According to General-Lieutenant Viktor Sevostianov, the commander of air forces in the Central Military District, which controls the Kant airbase in Kyrgyzstan, Russia plans to double the number of its aircraft there before the end of 2013 (http://argumenti.ru/army/2013/10/293863). Sevostianov made the announcement during an October 26 ceremony marking the base’s tenth anniversary (http://www.24kg.org/biznes-info/163844-oao-laquorosinbankraquo-partner-prazdnovaniya-10.html).
It is not clear what levels of equipment and personnel Russia currently maintains in Kant. According to Agence France-Presse and Russia Today (October 30), Kant presently has ten Sukhoi fighters, two Mi-8 helicopters and about a dozen other transport and training aircraft. Other Russian media reports state, however, that there are only five Su-25s, together with two Mi-8 helicopters stationed at the airbase (http://www.stanradar.com/news/full/5500-rossija-udvaivaet-prisutstvie-na-aviabaze-v-kyrgyzstane.html). Kant is manned by 400 Russian personnel and can also accommodate Russian Air Force transports, including the Ilyushin Il-76 “Candid” and Antonov An-22 “Cock” (http://www.janes.com/article/29170/russia-to-double-aircraft-at-kant-air-base).
The Russian Air Force acquired the Kant airbase on October 23, 2003, Moscow’s first such acquisition outside the Russian Federation since the collapse of Communism in December 1991. At the base’s inauguration ceremony, Russian President Vladimir Putin said that “the base will be a good deterrent for terrorists and extremists of all colors” (http://old.vko.ru/article.asp?pr_sign=archive.2005.23.123). Putin added, “Creating this coalition shield here in Kyrgyzstan, we intend to strengthen security in the region. The base will use combat aircraft in a complex mountainous terrain where ground forces are not always able to effectively counter the international gangs and drug trafficking.”
What Putin failed to mention was that the Kant airbase in effect became a competitor to the United States Department of Defense’s Manas Transit Center airbase near the Kyrgyz Republic’s capital of Bishkek, opened in December 2001 as part of the Pentagon’s Global War on Terror.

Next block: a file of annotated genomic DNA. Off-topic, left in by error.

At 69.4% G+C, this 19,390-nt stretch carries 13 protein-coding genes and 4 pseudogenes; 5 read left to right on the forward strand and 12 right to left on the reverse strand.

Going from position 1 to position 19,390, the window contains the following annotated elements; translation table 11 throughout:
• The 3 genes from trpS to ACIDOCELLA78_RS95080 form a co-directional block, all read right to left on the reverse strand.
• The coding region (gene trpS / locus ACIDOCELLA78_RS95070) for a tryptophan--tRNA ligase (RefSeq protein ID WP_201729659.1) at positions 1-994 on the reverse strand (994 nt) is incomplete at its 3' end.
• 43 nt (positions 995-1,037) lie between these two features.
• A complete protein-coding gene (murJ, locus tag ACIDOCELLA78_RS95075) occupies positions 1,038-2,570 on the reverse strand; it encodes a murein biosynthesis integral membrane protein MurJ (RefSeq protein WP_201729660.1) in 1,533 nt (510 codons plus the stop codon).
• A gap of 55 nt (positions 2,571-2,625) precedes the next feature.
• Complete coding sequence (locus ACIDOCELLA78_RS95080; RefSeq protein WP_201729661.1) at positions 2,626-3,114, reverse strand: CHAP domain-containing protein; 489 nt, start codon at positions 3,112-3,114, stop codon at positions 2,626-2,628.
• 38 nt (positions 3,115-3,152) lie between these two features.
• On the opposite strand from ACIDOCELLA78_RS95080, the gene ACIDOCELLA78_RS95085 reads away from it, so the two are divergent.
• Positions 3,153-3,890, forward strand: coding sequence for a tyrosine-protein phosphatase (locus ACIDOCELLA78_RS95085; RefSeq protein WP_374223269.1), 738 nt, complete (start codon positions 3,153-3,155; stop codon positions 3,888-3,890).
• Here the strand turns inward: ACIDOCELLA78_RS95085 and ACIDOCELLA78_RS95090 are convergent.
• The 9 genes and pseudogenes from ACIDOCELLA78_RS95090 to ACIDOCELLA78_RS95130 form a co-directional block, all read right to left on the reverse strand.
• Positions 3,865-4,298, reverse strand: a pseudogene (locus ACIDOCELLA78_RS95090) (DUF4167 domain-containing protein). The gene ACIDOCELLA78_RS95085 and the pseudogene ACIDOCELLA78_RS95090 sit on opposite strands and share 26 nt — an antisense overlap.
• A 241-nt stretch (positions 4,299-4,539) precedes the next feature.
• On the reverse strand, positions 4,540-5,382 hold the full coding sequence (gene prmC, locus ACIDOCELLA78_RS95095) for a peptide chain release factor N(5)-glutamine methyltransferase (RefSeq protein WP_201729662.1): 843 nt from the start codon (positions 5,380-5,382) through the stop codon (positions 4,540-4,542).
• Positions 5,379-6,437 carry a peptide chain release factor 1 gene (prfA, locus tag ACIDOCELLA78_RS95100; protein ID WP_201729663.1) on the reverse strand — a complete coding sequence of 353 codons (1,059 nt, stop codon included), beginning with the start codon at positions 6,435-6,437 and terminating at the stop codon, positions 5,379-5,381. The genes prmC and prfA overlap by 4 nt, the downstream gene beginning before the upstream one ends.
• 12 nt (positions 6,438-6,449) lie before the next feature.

As Putin observed, Kant was established to support joint exercises of the Collective Rapid Reaction Force of the post-Soviet Collective Security Treaty Organization (CSTO) (http://www.redstar.ru/index.php/news-menu/v-armiyakh-sng/kyrgyzstanarmy/item/12244-aviabaza-kant-potentsial-rosta).
Kyrgyzstan sees the Russian presence as a powerful element in helping to stabilize the country’s fragile political security. On the role of the Russian airbase, Kyrgyzstan’s defense minister, Major General Taalaibek Omuraliev, explained the Russian presence in a March 26 interview with Krasnaya Zvezda: “Our country already has experience in the fight against illegal armed groups of Islamic extremists who invaded the Batken region of Kyrgyzstan in the summer of 1999. Then [Kyrgyzstan’s army] defeated the troops of the extremists. An attempt to destabilize the situation in the region failed. By the way, events in Batken and their threat of ongoing armed incursions by terrorists have stepped up joint efforts by CSTO forces to undertake decisive practical actions. As a result, in 2003 on our initiative, Russia received the Kant airbase. Destabilizing factors for the entire Central Asian region now include events taking place in Afghanistan. In connection with the planned withdrawal in 2014 of the International Security Assistance Force there will be an Islamic republic where the situation is unlikely to change for the better. Accordingly, the leadership of our country and the Ministry of Defense on the basis of the prevailing situation in the south of the country has drawn the appropriate conclusions” (http://www.redstar.ru/index.php/news-menu/v-armiyakh-sng/item/8244-v-pryamoj-uvyazke-s-sushchestvuyushchimi-ugrozami).